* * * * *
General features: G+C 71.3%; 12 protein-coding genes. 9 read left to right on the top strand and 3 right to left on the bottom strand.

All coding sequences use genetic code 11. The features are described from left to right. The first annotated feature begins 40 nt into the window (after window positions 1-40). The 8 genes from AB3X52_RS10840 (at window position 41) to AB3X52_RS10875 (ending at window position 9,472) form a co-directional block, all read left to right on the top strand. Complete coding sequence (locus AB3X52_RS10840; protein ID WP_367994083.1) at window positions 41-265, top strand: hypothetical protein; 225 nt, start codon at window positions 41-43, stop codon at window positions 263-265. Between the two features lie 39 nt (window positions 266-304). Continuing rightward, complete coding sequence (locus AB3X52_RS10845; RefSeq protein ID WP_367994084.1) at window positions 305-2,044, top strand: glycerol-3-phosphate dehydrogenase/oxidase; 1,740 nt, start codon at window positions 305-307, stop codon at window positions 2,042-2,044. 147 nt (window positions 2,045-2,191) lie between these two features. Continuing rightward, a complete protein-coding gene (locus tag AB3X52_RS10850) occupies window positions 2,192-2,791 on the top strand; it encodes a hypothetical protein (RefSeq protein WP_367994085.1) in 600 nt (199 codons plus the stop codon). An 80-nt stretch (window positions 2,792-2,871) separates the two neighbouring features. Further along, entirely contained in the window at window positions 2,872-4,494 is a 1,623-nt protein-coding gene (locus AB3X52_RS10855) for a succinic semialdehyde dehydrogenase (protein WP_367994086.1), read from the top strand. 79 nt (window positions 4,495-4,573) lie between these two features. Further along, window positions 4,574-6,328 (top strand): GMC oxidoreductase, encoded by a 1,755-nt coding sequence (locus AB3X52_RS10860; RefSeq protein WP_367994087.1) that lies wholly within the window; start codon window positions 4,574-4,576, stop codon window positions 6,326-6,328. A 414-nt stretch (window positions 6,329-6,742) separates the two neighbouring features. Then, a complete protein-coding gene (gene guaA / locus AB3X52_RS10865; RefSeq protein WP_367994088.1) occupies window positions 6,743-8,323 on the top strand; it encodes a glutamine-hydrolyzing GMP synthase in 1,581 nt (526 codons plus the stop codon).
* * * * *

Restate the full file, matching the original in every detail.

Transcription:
General features: G+C 71.3%; 12 protein-coding genes. 9 read left to right on the top strand and 3 right to left on the bottom strand.

All coding sequences use genetic code 11. The features are described from left to right. The first annotated feature begins 40 nt into the window (after window positions 1-40). The 8 genes from AB3X52_RS10840 (at window position 41) to AB3X52_RS10875 (ending at window position 9,472) form a co-directional block, all read left to right on the top strand. Complete coding sequence (locus AB3X52_RS10840; protein ID WP_367994083.1) at window positions 41-265, top strand: hypothetical protein; 225 nt, start codon at window positions 41-43, stop codon at window positions 263-265. Between the two features lie 39 nt (window positions 266-304). Continuing rightward, complete coding sequence (locus AB3X52_RS10845; RefSeq protein ID WP_367994084.1) at window positions 305-2,044, top strand: glycerol-3-phosphate dehydrogenase/oxidase; 1,740 nt, start codon at window positions 305-307, stop codon at window positions 2,042-2,044. 147 nt (window positions 2,045-2,191) lie between these two features. Continuing rightward, a complete protein-coding gene (locus tag AB3X52_RS10850) occupies window positions 2,192-2,791 on the top strand; it encodes a hypothetical protein (RefSeq protein WP_367994085.1) in 600 nt (199 codons plus the stop codon). An 80-nt stretch (window positions 2,792-2,871) separates the two neighbouring features. Further along, entirely contained in the window at window positions 2,872-4,494 is a 1,623-nt protein-coding gene (locus AB3X52_RS10855) for a succinic semialdehyde dehydrogenase (protein WP_367994086.1), read from the top strand. 79 nt (window positions 4,495-4,573) lie between these two features. Further along, window positions 4,574-6,328 (top strand): GMC oxidoreductase, encoded by a 1,755-nt coding sequence (locus AB3X52_RS10860; RefSeq protein WP_367994087.1) that lies wholly within the window; start codon window positions 4,574-4,576, stop codon window positions 6,326-6,328. A 414-nt stretch (window positions 6,329-6,742) separates the two neighbouring features. Then, a complete protein-coding gene (gene guaA / locus AB3X52_RS10865; RefSeq protein WP_367994088.1) occupies window positions 6,743-8,323 on the top strand; it encodes a glutamine-hydrolyzing GMP synthase in 1,581 nt (526 codons plus the stop codon).